The Washington Examiner

Sports Commentary

Lucrative cable deal a must for Nats

Washington has its baseball franchise, but will the team have a cable TV deal in the Washington market anytime soon? The answer is yes, but what kind of deal will it be? A lucrative local cable TV contract bringing in at least $30 million annually is an absolute essential for the Nationals.

There is a formula to have a financially successful franchise. An owner needs the support of local government; a large corporate base to buy big-ticket items such as luxury boxes and club seating, and big cable TV money. After that comes marketing partnerships and way down on the list are rank and file fans.

Cable TV monies separate the haves and the have-nots in baseball. The Yankees and Red Sox own their own regional sports networks and because of that can spend a huge amount of money for players. The Mets will roll out a cable network in 2006. The Chicago Cubs have formed a regional network with Comcast, the White Sox, the Bulls and Blackhawks. The Houston Astros and Rockets intend to form a regional network next year. An Astros-Rockets network will bring more money to those teams, but it will pale in comparison to the big markets of New York, Chicago and Boston/New England.

Washington has obstacles to overcome to get the type of money needed to keep up with the Yankees, Mets, Red Sox, Cubs and White Sox. The Nationals need an owner, not Bud Selig, to talk to Comcast CEO Brian Roberts about cable TV rights.

Roberts can make or break the Nationals franchise.

When Robert Johnson was thinking of pursuing a Washington baseball franchise, he put forth an idea that a Washington team needed to form its own network to be successful. The Nationals could make more money by owning a network, but would Roberts say no to the competition? After all, Comcast controls both the cable systems and the regional sports network in the Mid-Atlantic. Charles Dolan, who owns Cablevision franchises in the New York area, refused to put the Yankees network on his systems. The dispute ended up in court and before the New York State Attorney General Eliot Spitzer and has been temporarily resolved.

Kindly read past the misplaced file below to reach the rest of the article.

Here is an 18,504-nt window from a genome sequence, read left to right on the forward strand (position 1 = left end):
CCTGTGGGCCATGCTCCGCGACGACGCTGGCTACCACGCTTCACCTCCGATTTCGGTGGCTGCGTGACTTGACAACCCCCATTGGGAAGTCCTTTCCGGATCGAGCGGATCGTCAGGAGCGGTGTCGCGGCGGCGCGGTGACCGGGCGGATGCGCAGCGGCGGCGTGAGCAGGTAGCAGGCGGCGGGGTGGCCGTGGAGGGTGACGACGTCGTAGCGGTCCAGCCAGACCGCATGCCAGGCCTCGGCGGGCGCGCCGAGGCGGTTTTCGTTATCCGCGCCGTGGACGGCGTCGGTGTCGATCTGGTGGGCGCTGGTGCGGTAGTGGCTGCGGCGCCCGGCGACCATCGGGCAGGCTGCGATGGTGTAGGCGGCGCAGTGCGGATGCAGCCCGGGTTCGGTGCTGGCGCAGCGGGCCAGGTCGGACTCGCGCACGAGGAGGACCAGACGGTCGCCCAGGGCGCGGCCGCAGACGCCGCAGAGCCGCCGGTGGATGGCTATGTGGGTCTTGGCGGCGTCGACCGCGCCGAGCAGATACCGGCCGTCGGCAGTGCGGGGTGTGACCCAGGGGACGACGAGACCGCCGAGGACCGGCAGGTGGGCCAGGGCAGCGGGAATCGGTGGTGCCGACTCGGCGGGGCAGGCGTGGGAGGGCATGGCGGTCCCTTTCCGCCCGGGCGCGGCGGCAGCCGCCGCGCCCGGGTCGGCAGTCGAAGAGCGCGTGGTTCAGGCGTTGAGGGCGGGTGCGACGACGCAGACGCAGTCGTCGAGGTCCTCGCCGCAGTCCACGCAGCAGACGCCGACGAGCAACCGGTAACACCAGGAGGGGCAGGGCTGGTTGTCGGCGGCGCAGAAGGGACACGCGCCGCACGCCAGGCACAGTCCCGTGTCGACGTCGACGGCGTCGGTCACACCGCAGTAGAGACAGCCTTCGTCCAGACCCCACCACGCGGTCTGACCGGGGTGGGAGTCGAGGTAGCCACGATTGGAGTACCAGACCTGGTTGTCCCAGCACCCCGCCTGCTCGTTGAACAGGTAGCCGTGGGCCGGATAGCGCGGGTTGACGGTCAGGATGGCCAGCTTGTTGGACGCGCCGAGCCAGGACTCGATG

Baseball could form a Nationals/Orioles regional network but does Baltimore owner Peter Angelos want that? He opposed the Expos move into what he believed was his territory. The Cubs and White Sox own the Chicago network so there is a precedent with Roberts as a partner. Would Roberts just buy Nationals rights and put them on the Comcast Mid-Atlantic Network?

The Nationals need a lot of cable TV money to be successful. Cable money, not fans, will determine just how successful the Nationals will be. A bad deal will doom the franchise, putting it into the same category as those that are somewhat competitive because they can develop players but ultimately fail because they can’t afford to keep them.

That’s how high the cable stakes are for the Nationals.

By: Evan Weiner

Evan Weiner is a national radio commentator on “The Business of Sports.”

Leave a Reply